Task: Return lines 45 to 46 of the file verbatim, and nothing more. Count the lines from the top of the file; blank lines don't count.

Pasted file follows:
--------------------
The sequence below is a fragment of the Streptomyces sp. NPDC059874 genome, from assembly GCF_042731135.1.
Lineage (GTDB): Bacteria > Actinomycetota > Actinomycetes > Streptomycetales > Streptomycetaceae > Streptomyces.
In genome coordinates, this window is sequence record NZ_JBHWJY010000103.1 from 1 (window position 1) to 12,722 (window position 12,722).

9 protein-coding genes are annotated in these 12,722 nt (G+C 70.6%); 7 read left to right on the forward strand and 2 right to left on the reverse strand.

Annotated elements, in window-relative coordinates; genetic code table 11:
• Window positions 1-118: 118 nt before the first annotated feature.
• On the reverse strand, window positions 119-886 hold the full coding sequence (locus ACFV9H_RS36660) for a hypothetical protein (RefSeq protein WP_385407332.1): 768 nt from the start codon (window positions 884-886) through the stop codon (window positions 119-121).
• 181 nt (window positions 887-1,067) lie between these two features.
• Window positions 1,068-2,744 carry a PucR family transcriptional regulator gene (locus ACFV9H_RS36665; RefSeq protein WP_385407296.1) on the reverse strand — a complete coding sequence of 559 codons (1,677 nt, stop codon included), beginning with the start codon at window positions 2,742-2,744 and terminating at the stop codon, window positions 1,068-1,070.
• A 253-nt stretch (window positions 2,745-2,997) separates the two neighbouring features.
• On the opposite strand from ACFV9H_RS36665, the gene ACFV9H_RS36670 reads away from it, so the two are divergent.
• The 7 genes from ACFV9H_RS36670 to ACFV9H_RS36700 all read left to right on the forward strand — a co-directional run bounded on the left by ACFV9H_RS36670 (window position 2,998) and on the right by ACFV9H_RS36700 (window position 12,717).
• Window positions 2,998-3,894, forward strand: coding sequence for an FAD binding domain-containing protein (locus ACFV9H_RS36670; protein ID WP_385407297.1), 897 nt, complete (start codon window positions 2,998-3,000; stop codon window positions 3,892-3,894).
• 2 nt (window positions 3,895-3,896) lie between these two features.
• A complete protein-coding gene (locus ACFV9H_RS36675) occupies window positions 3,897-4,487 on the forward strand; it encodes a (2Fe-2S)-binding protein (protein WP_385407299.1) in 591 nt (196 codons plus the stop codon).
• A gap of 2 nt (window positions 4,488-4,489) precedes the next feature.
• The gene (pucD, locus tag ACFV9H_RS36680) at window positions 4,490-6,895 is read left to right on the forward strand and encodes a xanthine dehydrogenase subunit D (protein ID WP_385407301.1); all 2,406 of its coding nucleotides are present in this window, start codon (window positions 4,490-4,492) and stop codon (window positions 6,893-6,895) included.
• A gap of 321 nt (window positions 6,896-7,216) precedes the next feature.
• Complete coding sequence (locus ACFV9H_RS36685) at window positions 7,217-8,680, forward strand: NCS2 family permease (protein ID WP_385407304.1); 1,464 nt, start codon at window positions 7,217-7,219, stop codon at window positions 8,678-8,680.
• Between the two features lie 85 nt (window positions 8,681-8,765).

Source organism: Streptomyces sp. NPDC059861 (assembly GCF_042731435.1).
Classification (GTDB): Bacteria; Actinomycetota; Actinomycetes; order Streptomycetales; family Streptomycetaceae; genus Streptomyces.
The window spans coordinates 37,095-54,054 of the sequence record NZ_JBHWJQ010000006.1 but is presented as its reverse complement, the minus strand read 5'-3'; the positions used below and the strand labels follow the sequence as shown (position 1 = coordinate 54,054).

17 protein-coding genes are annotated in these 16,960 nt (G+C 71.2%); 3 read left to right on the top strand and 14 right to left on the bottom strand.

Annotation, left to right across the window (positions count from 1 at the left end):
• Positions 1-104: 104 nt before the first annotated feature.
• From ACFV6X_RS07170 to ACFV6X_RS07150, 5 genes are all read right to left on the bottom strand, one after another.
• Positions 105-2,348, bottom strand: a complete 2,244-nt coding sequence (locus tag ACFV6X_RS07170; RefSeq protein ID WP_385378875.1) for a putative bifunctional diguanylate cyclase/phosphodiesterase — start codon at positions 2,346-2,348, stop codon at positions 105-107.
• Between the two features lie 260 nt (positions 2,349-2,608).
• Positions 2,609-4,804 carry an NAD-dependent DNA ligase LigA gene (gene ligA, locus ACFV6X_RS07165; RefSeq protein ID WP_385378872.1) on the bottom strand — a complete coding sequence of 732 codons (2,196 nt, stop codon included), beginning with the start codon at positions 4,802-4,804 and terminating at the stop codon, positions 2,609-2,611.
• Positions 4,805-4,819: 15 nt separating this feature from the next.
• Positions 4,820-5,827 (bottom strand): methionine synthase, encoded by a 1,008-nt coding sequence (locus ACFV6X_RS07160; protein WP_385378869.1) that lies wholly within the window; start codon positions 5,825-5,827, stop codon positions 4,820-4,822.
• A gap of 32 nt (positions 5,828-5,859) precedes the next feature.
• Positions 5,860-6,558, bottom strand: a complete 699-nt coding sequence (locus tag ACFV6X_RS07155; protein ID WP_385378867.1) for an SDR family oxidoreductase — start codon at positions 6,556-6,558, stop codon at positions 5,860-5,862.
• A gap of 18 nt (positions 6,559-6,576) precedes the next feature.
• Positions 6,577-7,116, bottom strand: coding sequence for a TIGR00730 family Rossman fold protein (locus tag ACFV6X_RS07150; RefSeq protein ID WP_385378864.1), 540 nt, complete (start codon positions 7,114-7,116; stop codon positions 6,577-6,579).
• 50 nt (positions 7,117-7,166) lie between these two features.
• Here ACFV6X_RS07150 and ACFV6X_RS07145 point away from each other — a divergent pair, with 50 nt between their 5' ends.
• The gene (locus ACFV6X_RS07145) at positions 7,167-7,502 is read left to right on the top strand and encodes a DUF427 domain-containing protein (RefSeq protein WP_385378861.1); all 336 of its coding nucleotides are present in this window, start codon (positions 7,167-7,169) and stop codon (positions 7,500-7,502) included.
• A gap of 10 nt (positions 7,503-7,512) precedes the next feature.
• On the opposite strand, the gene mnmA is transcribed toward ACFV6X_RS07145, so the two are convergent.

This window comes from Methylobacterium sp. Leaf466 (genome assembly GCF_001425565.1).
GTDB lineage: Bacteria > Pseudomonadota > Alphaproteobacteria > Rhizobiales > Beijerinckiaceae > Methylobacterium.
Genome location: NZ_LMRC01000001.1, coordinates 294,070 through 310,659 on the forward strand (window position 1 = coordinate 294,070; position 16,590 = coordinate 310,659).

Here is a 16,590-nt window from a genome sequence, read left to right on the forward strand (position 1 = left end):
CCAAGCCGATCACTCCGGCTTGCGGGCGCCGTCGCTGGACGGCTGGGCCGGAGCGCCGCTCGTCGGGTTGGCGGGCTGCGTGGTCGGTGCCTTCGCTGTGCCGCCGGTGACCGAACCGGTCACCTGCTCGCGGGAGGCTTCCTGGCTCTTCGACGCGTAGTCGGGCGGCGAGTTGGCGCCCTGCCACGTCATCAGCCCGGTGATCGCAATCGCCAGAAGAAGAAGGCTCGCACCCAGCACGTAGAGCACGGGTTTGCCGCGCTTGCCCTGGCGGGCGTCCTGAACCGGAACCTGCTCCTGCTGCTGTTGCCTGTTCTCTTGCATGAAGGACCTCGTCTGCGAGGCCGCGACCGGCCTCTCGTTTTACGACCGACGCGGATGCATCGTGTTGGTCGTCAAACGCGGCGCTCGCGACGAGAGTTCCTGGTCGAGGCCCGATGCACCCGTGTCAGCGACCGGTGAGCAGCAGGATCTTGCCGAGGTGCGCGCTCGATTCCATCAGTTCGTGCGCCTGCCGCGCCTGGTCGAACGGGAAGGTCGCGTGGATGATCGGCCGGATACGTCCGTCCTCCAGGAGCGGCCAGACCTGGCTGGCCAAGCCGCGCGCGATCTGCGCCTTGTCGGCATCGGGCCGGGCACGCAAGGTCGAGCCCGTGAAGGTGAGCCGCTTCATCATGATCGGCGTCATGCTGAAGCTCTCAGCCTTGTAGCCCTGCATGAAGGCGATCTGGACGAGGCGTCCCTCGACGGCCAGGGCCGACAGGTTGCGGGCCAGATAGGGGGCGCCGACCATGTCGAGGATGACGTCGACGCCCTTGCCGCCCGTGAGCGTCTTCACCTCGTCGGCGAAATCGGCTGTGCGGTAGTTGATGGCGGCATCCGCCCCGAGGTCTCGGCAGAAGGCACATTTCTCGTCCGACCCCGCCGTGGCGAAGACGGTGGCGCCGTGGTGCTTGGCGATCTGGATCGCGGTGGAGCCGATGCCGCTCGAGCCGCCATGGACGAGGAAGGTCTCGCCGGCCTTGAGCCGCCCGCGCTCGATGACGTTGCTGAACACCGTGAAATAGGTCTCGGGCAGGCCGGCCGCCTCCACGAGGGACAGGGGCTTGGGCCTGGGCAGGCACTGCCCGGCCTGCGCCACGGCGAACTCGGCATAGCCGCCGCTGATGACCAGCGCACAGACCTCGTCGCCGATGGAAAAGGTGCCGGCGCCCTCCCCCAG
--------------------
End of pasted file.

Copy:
Here is a 16,590-nt window from a genome sequence, read left to right on the forward strand (position 1 = left end):
CCAAGCCGATCACTCCGGCTTGCGGGCGCCGTCGCTGGACGGCTGGGCCGGAGCGCCGCTCGTCGGGTTGGCGGGCTGCGTGGTCGGTGCCTTCGCTGTGCCGCCGGTGACCGAACCGGTCACCTGCTCGCGGGAGGCTTCCTGGCTCTTCGACGCGTAGTCGGGCGGCGAGTTGGCGCCCTGCCACGTCATCAGCCCGGTGATCGCAATCGCCAGAAGAAGAAGGCTCGCACCCAGCACGTAGAGCACGGGTTTGCCGCGCTTGCCCTGGCGGGCGTCCTGAACCGGAACCTGCTCCTGCTGCTGTTGCCTGTTCTCTTGCATGAAGGACCTCGTCTGCGAGGCCGCGACCGGCCTCTCGTTTTACGACCGACGCGGATGCATCGTGTTGGTCGTCAAACGCGGCGCTCGCGACGAGAGTTCCTGGTCGAGGCCCGATGCACCCGTGTCAGCGACCGGTGAGCAGCAGGATCTTGCCGAGGTGCGCGCTCGATTCCATCAGTTCGTGCGCCTGCCGCGCCTGGTCGAACGGGAAGGTCGCGTGGATGATCGGCCGGATACGTCCGTCCTCCAGGAGCGGCCAGACCTGGCTGGCCAAGCCGCGCGCGATCTGCGCCTTGTCGGCATCGGGCCGGGCACGCAAGGTCGAGCCCGTGAAGGTGAGCCGCTTCATCATGATCGGCGTCATGCTGAAGCTCTCAGCCTTGTAGCCCTGCATGAAGGCGATCTGGACGAGGCGTCCCTCGACGGCCAGGGCCGACAGGTTGCGGGCCAGATAGGGGGCGCCGACCATGTCGAGGATGACGTCGACGCCCTTGCCGCCCGTGAGCGTCTTCACCTCGTCGGCGAAATCGGCTGTGCGGTAGTTGATGGCGGCATCCGCCCCGAGGTCTCGGCAGAAGGCACATTTCTCGTCCGACCCCGCCGTGGCGAAGACGGTGGCGCCGTGGTGCTTGGCGATCTGGATCGCGGTGGAGCCGATGCCGCTCGAGCCGCCATGGACGAGGAAGGTCTCGCCGGCCTTGAGCCGCCCGCGCTCGATGACGTTGCTGAACACCGTGAAATAGGTCTCGGGCAGGCCGGCCGCCTCCACGAGGGACAGGGGCTTGGGCCTGGGCAGGCACTGCCCGGCCTGCGCCACGGCGAACTCGGCATAGCCGCCGCTGATGACCAGCGCACAGACCTCGTCGCCGATGGAAAAGGTGCCGGCGCCCTCCCCCAG